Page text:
1070, Ceylon, Chola Invasion Period. Scarce Gold Kahavanu (Stater) Coin. 4.41gm!
Mint Period: 980/990-1070 AD Denomination: Gold Stater (Kahavanu) Condition: Crudely struck as usual, otherwise VF-XF! Reference: Friedberg 1, Sirisena 69, Mitchiner 825, Sirisena 44. R! Diameter: 19mm Weight: 4.41gm Material: Gold!
Obverse: King seated, holding aloft a rosette. Legend in right field. Legend: Sri Lamka Vibhu ("The fortunate Lord of Ceylon!")
Reverse: King standing facing right, holding aloft a double crescent. Altar, flame and pellets–in–annulets in fields.
The Ceylonese gold in the name of the "Lord of Sri Lanka" is believed to have been struck starting around 960 and continued through the period of the Chola occupation, with Raja Raja Chola completing the conquest around 1001, and continuing until the expulsion of the Cholas by Vijaya Bahu around 1070. The standard anonymous coinage has figures of the king holding a sankh shell and lotus respectively on obverse and reverse. Variant types (see following lot) may have been struck at subsidiary mints around the island, or possibly even on the Indian mainland in Tamilnadu.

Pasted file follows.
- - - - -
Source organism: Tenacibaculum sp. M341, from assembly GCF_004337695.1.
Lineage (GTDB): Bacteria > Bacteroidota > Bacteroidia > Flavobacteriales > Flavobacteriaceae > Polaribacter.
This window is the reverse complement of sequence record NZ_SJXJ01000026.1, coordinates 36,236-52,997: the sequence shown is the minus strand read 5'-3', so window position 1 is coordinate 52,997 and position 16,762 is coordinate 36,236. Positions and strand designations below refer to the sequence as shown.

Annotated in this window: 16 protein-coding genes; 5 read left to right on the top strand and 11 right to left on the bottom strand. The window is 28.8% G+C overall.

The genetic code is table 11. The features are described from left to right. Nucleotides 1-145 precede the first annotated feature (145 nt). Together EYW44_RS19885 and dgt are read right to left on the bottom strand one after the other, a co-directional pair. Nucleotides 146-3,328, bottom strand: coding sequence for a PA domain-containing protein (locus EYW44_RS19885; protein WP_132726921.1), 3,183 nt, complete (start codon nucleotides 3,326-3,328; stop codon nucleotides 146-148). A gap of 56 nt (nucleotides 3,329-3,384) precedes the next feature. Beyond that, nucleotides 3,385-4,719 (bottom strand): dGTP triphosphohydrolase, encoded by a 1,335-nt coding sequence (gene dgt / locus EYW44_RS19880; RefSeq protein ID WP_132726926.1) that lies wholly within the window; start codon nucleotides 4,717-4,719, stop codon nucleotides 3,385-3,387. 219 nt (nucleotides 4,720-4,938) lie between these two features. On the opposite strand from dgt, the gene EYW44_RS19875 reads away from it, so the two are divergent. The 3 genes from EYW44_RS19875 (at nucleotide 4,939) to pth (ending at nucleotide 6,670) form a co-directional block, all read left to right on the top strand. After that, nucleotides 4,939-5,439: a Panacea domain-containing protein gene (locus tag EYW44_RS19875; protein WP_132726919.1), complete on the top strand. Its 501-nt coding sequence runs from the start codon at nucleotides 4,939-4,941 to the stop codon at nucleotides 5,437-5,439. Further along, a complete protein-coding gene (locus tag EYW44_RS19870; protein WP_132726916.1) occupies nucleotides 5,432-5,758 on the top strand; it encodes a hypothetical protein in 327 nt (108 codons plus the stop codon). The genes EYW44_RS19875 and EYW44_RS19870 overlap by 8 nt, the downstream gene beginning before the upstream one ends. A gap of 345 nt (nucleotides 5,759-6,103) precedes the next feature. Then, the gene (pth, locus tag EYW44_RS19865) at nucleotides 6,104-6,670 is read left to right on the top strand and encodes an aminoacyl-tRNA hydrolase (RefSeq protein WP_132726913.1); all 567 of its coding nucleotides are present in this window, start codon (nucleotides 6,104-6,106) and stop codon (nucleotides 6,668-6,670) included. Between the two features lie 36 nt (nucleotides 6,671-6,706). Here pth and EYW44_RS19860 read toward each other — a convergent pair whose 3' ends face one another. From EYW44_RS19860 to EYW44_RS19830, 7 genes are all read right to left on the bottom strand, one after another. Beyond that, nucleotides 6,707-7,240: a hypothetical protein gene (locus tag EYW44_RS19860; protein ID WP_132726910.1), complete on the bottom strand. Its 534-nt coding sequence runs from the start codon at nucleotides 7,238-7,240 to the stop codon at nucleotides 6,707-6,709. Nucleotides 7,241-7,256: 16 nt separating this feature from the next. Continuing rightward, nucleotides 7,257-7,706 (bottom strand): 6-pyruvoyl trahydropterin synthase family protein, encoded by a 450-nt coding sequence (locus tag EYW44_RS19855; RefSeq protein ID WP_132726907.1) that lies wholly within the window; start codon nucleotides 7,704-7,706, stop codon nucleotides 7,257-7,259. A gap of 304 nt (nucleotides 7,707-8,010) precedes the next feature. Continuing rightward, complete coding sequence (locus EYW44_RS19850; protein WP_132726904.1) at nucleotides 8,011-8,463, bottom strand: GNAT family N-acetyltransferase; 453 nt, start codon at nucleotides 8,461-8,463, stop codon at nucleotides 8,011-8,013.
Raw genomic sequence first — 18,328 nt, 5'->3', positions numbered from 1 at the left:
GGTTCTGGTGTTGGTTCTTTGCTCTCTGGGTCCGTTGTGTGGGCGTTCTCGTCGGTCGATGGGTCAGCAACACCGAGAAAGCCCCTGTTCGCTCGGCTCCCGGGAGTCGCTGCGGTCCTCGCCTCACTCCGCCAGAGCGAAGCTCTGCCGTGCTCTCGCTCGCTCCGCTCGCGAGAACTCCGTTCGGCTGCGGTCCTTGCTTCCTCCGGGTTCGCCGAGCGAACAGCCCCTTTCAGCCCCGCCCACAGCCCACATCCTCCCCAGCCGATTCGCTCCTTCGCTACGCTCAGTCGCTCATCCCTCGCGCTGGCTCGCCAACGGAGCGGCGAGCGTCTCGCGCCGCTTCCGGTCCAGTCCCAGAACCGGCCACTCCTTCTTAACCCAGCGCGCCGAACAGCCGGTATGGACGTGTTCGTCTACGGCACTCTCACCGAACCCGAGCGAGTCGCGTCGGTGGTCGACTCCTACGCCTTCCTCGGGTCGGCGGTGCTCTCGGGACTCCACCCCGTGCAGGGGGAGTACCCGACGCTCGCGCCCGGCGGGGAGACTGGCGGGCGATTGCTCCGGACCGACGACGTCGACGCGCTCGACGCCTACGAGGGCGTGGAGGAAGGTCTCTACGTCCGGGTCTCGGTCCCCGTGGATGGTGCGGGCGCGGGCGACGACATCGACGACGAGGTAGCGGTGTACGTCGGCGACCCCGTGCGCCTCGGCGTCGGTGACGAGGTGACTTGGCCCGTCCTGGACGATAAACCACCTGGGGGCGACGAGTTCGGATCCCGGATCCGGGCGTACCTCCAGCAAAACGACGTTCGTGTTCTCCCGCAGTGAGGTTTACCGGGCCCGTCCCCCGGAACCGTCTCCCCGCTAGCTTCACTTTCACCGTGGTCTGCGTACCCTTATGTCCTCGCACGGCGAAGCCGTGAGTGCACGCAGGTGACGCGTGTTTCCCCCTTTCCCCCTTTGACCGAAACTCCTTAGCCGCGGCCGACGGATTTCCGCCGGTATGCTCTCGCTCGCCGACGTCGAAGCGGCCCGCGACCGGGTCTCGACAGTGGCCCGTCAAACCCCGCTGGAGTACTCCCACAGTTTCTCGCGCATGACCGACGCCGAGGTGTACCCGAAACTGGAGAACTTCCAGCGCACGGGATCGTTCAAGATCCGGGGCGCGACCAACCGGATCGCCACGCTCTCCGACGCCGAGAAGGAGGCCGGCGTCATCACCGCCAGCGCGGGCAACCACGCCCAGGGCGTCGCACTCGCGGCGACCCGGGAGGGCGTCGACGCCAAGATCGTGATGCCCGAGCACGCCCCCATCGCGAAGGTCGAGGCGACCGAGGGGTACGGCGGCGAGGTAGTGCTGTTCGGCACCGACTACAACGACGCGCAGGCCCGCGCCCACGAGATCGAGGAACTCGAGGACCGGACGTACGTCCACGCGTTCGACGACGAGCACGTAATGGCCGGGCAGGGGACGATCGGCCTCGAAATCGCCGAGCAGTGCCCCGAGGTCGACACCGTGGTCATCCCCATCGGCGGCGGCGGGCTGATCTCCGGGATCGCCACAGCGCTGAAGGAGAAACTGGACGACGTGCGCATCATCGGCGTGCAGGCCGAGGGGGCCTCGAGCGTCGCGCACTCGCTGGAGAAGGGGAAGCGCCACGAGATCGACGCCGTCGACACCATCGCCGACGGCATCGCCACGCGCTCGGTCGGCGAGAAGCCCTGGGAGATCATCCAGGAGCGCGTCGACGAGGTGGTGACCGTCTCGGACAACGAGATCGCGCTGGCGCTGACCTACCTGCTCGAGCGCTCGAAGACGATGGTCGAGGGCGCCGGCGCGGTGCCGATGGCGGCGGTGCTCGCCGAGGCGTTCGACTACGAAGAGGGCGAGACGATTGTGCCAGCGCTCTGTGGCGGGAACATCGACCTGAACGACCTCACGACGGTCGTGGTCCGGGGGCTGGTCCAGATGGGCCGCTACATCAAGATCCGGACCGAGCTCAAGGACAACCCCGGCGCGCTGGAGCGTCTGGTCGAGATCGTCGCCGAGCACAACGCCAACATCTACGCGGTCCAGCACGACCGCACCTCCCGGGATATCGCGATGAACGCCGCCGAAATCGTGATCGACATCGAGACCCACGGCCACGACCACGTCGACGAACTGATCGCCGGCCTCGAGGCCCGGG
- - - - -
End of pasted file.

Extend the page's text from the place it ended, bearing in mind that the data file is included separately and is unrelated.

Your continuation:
Authenticity on all offered coins guaranteed.
The Kingdom of Rajaranta is the name given to the kingdom that ruled the Sri Lanka from northern part of Sri Lanka from approximately the 5th Century BCE to the early 13th Century CE. It was centered around the ancient cities of Tambapanni, Upatissa Nuwara,Anuradhapura, Polonnaruwa. Rajarata was under direct administration of the King, other areas (Malaya rata,Ruhunu rata) were ruled by brothers of King called by "Mapa" and "Epa".
The geographical designation Rajarata (Raja = king, rata = country, or preferably area, thus the area of King) is the name given to the region of Sri Lanka from which these monarchs ruled.